Northern Ireland’s chief medical officer has insisted he is not at odds with other UK CMOs on his approach to schools reopening.
Dr Michael McBride defended his advocacy of a phased return to face-to-face learning as he warned that a rush out of lockdown could trigger the worst wave of Covid yet.
Dr McBride made clear his advice to the Stormont executive, recommending a gradual return to classes, had not changed since he briefed ministers last week ahead of their decision on the issue.
Last Thursday, ministers unanimously backed a plan to bring some primary school children back on March 8, with some secondary school children returning to class two weeks later.
However, last night First Minister Arlene Foster said she wanted to revisit that decision.
Her remarks came after Prime Minister Boris Johnson announced a full return to schools in England on March 8.
Dr McBride’s stance was questioned by some DUP MLAs on Tuesday, given the different approach taken in England.
They highlighted that England’s chief medical officer Professor Chris Whitty said all the UK’s CMOs agreed that there was only a very small residual risk associated with children returning to school.
DUP Education minister Peter Weir said there appeared to be a “contradiction” between Dr McBride’s advice and Professor Whitty’s comments.
At his weekly media briefing on Tuesday afternoon, Dr McBride insisted he and Professor Whitty had not adopted contrary positions.
He said any difference in approach was a consequence of elected ministers in UK regions opting for different strategies.
Dr McBride said he and other CMOs across the UK were basing their advice on the same evidence.
He said advice from Sage said schools returning will increase the R number of the virus and could potentially push it above 1.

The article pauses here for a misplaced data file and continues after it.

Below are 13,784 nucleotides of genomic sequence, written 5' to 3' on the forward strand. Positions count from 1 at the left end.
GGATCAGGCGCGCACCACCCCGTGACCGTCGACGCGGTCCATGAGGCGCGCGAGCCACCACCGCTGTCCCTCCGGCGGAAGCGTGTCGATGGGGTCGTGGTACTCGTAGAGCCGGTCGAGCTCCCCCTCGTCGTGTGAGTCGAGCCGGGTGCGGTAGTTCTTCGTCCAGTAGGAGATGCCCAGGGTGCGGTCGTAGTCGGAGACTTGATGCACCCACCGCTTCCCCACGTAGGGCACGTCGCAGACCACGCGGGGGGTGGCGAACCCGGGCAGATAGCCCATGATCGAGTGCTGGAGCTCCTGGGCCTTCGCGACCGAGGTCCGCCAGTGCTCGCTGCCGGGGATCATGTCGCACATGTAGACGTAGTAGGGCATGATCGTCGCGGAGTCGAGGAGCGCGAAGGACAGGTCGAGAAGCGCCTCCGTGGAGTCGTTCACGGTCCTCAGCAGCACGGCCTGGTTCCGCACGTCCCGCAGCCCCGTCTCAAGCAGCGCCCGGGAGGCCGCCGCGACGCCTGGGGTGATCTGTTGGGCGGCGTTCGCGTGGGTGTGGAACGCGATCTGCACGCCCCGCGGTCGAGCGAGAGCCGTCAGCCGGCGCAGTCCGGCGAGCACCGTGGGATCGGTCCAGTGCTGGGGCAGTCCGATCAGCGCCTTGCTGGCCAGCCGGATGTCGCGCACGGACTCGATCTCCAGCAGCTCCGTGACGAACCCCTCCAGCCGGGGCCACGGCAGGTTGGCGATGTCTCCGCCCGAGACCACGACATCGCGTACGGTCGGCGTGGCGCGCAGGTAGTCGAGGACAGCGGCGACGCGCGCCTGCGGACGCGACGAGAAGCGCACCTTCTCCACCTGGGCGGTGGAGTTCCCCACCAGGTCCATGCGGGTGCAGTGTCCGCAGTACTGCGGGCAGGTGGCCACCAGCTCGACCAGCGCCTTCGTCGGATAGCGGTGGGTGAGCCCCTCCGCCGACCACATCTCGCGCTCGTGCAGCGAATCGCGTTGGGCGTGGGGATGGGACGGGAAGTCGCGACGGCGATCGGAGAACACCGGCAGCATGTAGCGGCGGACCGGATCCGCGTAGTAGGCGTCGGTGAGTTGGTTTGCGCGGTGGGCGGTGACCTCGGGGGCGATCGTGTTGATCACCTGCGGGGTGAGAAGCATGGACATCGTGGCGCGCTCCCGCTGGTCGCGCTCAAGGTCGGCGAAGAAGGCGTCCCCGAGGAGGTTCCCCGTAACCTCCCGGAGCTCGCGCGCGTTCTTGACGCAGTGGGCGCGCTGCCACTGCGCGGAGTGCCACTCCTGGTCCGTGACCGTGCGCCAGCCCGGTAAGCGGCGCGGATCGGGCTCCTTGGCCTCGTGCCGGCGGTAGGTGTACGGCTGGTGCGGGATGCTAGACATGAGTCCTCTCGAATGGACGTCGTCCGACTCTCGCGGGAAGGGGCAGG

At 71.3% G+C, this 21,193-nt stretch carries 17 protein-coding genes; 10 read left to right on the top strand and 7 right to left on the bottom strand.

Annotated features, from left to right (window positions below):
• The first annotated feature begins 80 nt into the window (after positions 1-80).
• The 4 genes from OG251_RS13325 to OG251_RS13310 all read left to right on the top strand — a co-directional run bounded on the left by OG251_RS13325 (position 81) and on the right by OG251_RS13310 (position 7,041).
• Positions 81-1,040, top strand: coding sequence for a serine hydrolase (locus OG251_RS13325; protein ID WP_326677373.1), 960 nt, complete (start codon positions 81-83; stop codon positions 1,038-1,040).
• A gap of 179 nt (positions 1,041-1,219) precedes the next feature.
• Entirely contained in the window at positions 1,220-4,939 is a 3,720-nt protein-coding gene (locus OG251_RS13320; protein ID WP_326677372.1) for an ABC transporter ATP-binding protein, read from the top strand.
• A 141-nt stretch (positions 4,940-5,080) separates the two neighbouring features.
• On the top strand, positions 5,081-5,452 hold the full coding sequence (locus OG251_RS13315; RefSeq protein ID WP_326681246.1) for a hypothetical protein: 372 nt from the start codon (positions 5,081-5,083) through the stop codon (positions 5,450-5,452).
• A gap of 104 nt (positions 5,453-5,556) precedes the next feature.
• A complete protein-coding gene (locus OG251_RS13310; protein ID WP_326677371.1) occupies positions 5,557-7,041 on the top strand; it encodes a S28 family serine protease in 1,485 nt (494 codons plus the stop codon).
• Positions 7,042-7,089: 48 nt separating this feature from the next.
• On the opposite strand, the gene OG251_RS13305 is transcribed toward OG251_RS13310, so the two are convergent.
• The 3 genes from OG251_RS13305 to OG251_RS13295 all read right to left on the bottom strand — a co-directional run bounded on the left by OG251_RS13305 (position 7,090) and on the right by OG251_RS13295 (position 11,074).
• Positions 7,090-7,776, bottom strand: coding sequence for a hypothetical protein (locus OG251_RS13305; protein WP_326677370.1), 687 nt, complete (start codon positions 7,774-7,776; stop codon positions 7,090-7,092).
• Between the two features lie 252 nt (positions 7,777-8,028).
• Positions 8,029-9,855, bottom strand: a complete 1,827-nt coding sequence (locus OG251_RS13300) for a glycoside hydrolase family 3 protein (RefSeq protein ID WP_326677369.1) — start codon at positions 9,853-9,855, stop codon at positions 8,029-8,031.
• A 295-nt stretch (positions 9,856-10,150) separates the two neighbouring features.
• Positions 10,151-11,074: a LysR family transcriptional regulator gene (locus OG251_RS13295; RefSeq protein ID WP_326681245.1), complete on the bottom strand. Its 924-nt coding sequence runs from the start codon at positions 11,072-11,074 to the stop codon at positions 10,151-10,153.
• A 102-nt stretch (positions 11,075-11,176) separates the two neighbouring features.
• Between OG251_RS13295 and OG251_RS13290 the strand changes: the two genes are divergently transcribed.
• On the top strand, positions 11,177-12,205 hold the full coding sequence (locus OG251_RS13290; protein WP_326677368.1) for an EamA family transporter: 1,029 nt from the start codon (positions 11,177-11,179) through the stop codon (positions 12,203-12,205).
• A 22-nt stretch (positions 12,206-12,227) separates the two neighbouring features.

“I don’t think that there’s any difference of position in relation to the chief medical officers,” he said.
“I think that the evidence is clear and what we have is ministers making different decisions in different jurisdictions which, absolutely, they’re entitled to do, so I don’t think it would be accurate to present this as a chief medical officer of one jurisdiction saying one thing and a chief medical officer in another saying another – we provide advice and ministers make decisions.”
Dr McBride has said he remained of the view that schools should return in a “stepwise process”.
He also made clear he had not provided the Executive with any different advice to that he gave last week.
“I have not provided further advice to the Executive in the last number of days,” he said.
Dr McBride said it was important that children returned in phases so the impact of their return on Covid-19 infection rates could be assessed.
“We all want children back to school, children need to be back in school and my advice is that we just do that cautiously and carefully,” he said.
He warned that a rush out of lockdown could prompt the worst wave of Covid-19 yet.
“There is a significant risk at this point in time if we move back from the current restrictions too quickly or too rapidly that we will see a resurgence in cases and that could result in a further wave of infection which could be even greater than the numbers we saw back in January,” he said.
“And that’s why it’s very important that the decisions by the Executive in terms of returning to a degree of normality are carefully taken informed by all of the evidence and one step at a time.”
He reiterated his view that some form of Covid-19 preventative measures – such as the wearing of face masks – would continue to be required in wider society for some time to come after other restrictions are lifted.
On schools, he said the evidence showed that children do play a role in household transmission of the virus.
“That’s less likely for children under the age of 12, more likely for children over the age of 12, so the impact of returning primary schools is less than the impact of a return of children in secondary school,” he said.
The chief medical officer said the uncertainty around school returns was compounded by the Kent variant of Covid-19, which he said was 50% more transmissible.
“Therefore it is important that in a return to school that is phased and planned in a way in a stepwise process, so that at each phase we can estimate the impact and ensure that we can keep community transmission down, the R number down, before we then open up the next phase of return to school,” he said.
“And then that way we will get schools back in a sustainable way. I think the worst thing would be that we have children all back in school potentially and then see a very significant rise in community transmission, and that puts the whole thing back again.”